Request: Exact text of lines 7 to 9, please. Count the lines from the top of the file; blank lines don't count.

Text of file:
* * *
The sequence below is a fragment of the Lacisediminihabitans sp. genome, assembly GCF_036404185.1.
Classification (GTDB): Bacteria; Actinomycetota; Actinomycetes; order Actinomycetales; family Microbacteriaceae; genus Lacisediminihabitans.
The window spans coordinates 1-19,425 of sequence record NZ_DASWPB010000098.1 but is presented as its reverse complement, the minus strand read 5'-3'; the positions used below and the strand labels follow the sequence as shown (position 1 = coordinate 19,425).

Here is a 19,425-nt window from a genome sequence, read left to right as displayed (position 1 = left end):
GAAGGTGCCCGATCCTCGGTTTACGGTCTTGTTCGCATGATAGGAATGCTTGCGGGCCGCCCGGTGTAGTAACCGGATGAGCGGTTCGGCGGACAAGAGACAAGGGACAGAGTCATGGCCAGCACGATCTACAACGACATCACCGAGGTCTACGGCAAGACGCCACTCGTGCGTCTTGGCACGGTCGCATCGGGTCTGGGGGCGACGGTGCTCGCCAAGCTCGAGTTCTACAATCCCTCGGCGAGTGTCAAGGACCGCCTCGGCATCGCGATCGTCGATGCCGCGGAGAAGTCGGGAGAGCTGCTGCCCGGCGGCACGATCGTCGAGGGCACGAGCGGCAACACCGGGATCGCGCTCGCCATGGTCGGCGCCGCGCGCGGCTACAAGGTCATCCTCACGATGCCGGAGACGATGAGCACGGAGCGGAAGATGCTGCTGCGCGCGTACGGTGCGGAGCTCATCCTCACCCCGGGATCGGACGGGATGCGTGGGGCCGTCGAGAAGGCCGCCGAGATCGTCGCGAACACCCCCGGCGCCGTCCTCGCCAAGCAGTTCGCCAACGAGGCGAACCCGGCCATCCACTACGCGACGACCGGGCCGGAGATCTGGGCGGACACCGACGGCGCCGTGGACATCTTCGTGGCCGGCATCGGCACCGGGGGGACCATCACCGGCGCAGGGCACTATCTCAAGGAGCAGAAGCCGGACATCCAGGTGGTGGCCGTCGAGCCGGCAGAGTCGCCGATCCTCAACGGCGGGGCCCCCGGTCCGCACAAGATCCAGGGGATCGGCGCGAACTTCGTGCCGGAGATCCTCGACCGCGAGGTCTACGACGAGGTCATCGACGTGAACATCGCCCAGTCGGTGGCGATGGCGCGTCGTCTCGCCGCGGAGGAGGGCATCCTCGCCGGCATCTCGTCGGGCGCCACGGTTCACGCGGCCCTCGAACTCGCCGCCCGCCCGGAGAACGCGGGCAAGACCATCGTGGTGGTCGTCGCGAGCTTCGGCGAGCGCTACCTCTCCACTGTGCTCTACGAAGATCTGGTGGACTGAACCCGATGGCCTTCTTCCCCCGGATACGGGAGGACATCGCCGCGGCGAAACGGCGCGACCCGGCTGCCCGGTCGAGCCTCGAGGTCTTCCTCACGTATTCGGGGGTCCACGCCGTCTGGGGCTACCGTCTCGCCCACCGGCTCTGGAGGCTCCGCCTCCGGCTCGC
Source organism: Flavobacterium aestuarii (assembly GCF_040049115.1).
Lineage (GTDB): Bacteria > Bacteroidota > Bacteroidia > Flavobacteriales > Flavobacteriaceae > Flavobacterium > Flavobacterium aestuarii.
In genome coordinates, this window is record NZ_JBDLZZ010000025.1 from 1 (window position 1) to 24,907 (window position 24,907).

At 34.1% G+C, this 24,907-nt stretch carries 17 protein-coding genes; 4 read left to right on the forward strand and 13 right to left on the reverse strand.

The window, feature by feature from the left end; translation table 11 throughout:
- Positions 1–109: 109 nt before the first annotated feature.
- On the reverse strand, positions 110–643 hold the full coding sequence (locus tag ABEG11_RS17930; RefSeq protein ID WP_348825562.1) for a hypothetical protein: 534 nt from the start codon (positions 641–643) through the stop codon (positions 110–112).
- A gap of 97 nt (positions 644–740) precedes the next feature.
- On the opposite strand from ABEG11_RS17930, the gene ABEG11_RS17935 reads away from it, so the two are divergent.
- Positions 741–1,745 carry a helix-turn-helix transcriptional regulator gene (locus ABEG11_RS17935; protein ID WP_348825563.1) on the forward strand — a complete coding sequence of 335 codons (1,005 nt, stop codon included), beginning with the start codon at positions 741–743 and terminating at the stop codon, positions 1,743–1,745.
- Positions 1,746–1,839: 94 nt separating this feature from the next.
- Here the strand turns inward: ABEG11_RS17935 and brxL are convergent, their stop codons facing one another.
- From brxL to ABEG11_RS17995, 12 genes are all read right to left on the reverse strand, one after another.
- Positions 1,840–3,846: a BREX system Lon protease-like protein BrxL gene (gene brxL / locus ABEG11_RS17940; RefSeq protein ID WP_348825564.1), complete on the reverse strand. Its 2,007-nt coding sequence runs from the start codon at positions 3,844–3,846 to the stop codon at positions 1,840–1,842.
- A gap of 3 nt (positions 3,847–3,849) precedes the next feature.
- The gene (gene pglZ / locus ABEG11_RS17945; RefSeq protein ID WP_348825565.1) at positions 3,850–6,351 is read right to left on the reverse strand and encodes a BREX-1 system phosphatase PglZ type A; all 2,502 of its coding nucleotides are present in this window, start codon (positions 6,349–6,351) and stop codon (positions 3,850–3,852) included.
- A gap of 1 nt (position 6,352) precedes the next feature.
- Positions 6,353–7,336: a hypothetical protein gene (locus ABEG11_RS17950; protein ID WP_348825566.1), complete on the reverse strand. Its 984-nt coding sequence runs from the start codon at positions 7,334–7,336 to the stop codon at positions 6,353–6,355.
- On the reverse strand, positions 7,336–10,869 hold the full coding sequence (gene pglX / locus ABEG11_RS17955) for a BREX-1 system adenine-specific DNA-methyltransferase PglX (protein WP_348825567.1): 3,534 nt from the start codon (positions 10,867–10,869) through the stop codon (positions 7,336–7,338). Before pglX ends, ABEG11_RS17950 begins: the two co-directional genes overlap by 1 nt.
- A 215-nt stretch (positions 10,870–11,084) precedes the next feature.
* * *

Lineage (GTDB): Bacteria > Bacteroidota > Bacteroidia > Flavobacteriales > Flavobacteriaceae > Flavobacterium > Flavobacterium aestuarii.
In genome coordinates, this window is record NZ_JBDLZZ010000025.1 from 1 (window position 1) to 24,907 (window position 24,907).

At 34.1% G+C, this 24,907-nt stretch carries 17 protein-coding genes; 4 read left to right on the forward strand and 13 right to left on the reverse strand.